Though the routing choices it made were generally sensible - it didn't send me off on any wild goose chases during testing - its maps aren't the clearest. Those washed-out pastel-shaded graphics might look good in a product demo or in a glass case at your local purveyor of high technology, but try squinting at them when the sunshine is bouncing off a wet road in front of you and the appeal is considerably reduced. One aspect that suffers particularly from this colour scheme problem is the next turning icon. It offers a reasonably detailed representation of the upcoming junction, but again it's quite hard to see.
And, finally, address entry is over-fiddly. Instead of using the full width of the screen, the keyboard is, unnecessarily in my view, squeezed into half of it, which makes tapping out addresses and post codes a real pain. You have to concentrate hard to make sure your finger doesn't press the wrong letter and, to make matters worse, it's not the most responsive. Letters often don't appear in the address search field until a fraction of a second after you've typed them and, though this doesn't sound a long time, it is enough to ensure that when you've made a mistake you'll end up correcting more than one letter.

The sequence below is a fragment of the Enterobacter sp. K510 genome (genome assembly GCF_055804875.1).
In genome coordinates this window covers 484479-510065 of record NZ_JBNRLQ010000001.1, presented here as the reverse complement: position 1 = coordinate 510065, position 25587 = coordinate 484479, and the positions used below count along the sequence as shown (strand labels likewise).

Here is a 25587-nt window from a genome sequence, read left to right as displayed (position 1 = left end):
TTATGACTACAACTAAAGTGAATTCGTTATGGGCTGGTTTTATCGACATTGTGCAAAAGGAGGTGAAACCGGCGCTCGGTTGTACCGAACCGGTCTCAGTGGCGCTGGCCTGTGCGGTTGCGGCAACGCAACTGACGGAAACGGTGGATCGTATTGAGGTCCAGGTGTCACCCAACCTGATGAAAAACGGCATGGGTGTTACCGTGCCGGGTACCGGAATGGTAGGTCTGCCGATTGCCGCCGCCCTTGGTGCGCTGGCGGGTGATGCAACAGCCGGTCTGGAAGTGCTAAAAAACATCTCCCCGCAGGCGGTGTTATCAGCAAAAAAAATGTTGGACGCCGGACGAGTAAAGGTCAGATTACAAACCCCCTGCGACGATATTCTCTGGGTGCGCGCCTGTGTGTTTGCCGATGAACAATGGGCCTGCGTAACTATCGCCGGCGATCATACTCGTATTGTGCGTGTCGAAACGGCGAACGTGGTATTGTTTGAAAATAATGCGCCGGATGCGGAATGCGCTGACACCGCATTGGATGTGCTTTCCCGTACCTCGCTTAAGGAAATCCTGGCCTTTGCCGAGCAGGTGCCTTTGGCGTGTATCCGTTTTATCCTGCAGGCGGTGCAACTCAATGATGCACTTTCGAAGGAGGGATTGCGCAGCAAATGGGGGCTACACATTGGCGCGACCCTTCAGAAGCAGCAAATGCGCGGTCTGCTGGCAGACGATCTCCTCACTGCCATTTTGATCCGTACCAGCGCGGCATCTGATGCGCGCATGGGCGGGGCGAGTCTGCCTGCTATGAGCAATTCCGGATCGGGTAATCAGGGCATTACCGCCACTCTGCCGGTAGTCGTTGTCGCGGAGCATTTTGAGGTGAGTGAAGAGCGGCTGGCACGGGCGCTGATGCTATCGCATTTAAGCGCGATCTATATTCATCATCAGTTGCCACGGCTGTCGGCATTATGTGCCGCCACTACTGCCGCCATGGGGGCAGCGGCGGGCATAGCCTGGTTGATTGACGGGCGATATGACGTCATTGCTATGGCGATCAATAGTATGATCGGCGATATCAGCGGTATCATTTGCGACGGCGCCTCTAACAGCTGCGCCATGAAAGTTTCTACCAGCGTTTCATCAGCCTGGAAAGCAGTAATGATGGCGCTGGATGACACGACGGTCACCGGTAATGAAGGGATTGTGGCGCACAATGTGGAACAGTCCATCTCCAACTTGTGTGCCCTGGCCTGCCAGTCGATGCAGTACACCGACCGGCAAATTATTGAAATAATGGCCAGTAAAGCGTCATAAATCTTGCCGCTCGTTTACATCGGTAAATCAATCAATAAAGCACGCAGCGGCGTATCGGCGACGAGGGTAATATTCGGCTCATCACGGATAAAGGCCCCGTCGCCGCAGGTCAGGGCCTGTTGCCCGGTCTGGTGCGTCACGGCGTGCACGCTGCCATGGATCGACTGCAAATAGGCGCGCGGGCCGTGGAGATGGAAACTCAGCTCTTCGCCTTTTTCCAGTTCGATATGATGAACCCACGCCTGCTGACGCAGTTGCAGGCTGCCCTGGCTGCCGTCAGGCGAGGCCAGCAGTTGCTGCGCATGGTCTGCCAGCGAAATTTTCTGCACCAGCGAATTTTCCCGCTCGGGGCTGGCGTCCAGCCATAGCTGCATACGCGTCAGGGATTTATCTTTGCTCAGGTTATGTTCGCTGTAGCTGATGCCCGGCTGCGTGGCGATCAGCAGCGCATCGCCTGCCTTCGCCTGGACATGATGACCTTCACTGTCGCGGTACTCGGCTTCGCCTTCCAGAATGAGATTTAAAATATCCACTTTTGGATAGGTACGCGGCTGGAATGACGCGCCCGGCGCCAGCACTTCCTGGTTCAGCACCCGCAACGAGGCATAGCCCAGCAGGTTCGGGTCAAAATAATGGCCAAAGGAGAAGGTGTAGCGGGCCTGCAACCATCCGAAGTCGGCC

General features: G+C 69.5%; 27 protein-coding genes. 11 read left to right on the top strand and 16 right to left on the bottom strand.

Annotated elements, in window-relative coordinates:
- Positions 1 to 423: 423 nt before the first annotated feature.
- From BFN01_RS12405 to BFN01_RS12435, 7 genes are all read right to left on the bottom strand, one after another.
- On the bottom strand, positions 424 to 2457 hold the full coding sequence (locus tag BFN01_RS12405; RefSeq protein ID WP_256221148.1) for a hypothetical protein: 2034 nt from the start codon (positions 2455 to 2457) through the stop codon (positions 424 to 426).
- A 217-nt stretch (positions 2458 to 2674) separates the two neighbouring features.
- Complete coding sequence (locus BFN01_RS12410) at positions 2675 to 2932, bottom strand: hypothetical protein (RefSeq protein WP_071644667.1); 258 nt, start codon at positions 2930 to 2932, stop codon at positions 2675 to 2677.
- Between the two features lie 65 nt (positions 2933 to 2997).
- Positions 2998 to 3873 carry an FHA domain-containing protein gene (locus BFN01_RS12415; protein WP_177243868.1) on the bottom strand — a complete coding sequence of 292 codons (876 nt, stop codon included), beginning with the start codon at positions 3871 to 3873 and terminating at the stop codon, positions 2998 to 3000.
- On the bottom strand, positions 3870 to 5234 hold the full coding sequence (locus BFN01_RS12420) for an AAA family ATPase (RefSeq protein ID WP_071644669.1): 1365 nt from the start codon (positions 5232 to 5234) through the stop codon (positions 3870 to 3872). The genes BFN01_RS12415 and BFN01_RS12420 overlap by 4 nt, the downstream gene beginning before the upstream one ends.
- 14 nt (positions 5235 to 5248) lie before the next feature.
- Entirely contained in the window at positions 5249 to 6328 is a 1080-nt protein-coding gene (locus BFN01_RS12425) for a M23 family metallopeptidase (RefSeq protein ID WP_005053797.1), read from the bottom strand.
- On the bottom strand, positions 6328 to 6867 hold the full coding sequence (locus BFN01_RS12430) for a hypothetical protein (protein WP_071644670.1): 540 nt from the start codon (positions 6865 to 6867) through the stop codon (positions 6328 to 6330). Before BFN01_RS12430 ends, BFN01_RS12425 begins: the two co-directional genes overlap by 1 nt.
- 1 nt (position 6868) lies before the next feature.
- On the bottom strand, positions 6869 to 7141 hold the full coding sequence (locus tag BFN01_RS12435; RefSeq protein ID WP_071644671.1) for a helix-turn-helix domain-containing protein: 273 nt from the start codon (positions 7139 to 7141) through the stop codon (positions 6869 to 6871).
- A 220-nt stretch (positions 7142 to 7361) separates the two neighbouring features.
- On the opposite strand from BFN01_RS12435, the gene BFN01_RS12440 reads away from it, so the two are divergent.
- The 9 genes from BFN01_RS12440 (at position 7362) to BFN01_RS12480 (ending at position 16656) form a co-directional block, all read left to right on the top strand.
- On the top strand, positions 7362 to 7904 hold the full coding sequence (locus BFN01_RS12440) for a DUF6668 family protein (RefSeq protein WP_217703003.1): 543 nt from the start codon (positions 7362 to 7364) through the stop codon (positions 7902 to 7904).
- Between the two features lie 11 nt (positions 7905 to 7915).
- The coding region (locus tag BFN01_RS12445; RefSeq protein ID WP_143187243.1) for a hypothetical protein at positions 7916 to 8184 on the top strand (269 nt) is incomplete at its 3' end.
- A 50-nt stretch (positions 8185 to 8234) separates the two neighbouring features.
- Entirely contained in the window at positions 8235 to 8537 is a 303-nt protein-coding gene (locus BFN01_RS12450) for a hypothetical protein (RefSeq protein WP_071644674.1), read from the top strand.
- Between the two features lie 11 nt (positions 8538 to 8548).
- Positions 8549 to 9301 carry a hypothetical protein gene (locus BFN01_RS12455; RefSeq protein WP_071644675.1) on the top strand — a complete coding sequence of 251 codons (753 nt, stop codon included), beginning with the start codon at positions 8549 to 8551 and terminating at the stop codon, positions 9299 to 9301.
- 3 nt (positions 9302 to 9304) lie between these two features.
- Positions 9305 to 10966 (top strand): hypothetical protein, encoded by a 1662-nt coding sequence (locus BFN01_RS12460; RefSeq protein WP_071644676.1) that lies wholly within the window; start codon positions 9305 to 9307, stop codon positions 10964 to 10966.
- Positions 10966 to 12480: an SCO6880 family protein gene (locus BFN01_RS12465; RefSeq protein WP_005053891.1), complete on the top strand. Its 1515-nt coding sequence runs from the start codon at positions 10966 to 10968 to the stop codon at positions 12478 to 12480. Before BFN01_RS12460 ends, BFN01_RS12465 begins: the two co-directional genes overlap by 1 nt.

Price-wise, it's rather expensive: £219 for maps of just UK and Ireland is far too much these days, even taking into account the fact that it has TMC built in. If you have this much money to burn, do yourself a favour and spend it elsewhere - you can get the vastly superior TomTom Go 520 for less than £30 more.
The Navigon 5100 is a bit of a mixed bag. It does some things well, like motorway driving instructions, has a really solid windscreen mount, a system that's about as configurable as you could hope for and one that's pretty easy yo use. There's plenty in its armoury that should make it a PDA or smartphone navigation-beater. However, its urban navigation is flawed, address entry is fiddly, the maps are a not as clear as I'd have liked and it's not the best value for money.